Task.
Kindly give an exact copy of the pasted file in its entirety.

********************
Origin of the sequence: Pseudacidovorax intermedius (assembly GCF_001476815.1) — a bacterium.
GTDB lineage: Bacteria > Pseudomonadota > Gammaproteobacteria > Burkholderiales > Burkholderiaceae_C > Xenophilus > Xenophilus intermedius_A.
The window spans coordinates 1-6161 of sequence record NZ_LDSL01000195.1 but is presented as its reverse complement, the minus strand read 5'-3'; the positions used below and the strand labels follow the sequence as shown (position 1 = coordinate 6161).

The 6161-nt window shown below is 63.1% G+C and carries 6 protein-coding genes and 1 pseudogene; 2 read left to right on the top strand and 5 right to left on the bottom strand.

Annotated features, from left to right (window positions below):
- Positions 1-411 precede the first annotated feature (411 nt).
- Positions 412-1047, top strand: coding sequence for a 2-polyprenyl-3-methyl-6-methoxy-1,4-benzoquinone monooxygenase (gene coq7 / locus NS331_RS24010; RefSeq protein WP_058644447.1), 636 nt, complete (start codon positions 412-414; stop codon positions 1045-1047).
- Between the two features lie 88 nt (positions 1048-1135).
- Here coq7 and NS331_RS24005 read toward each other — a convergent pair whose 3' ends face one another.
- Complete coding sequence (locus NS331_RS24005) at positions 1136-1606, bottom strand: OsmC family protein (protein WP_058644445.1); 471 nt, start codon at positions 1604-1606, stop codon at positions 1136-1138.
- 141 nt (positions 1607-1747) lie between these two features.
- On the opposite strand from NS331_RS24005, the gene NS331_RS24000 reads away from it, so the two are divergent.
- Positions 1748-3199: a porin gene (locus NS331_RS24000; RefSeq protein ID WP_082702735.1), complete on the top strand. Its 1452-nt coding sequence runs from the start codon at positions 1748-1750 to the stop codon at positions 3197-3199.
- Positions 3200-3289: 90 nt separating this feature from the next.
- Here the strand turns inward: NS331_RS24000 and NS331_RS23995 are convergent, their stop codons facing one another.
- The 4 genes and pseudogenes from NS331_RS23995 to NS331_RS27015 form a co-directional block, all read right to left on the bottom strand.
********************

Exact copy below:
Origin of the sequence: Pseudacidovorax intermedius (assembly GCF_001476815.1) — a bacterium.
GTDB lineage: Bacteria > Pseudomonadota > Gammaproteobacteria > Burkholderiales > Burkholderiaceae_C > Xenophilus > Xenophilus intermedius_A.
The window spans coordinates 1-6161 of sequence record NZ_LDSL01000195.1 but is presented as its reverse complement, the minus strand read 5'-3'; the positions used below and the strand labels follow the sequence as shown (position 1 = coordinate 6161).

The 6161-nt window shown below is 63.1% G+C and carries 6 protein-coding genes and 1 pseudogene; 2 read left to right on the top strand and 5 right to left on the bottom strand.

Annotated features, from left to right (window positions below):
- Positions 1-411 precede the first annotated feature (411 nt).
- Positions 412-1047, top strand: coding sequence for a 2-polyprenyl-3-methyl-6-methoxy-1,4-benzoquinone monooxygenase (gene coq7 / locus NS331_RS24010; RefSeq protein WP_058644447.1), 636 nt, complete (start codon positions 412-414; stop codon positions 1045-1047).
- Between the two features lie 88 nt (positions 1048-1135).
- Here coq7 and NS331_RS24005 read toward each other — a convergent pair whose 3' ends face one another.
- Complete coding sequence (locus NS331_RS24005) at positions 1136-1606, bottom strand: OsmC family protein (protein WP_058644445.1); 471 nt, start codon at positions 1604-1606, stop codon at positions 1136-1138.
- 141 nt (positions 1607-1747) lie between these two features.
- On the opposite strand from NS331_RS24005, the gene NS331_RS24000 reads away from it, so the two are divergent.
- Positions 1748-3199: a porin gene (locus NS331_RS24000; RefSeq protein ID WP_082702735.1), complete on the top strand. Its 1452-nt coding sequence runs from the start codon at positions 1748-1750 to the stop codon at positions 3197-3199.
- Positions 3200-3289: 90 nt separating this feature from the next.
- Here the strand turns inward: NS331_RS24000 and NS331_RS23995 are convergent, their stop codons facing one another.
- The 4 genes and pseudogenes from NS331_RS23995 to NS331_RS27015 form a co-directional block, all read right to left on the bottom strand.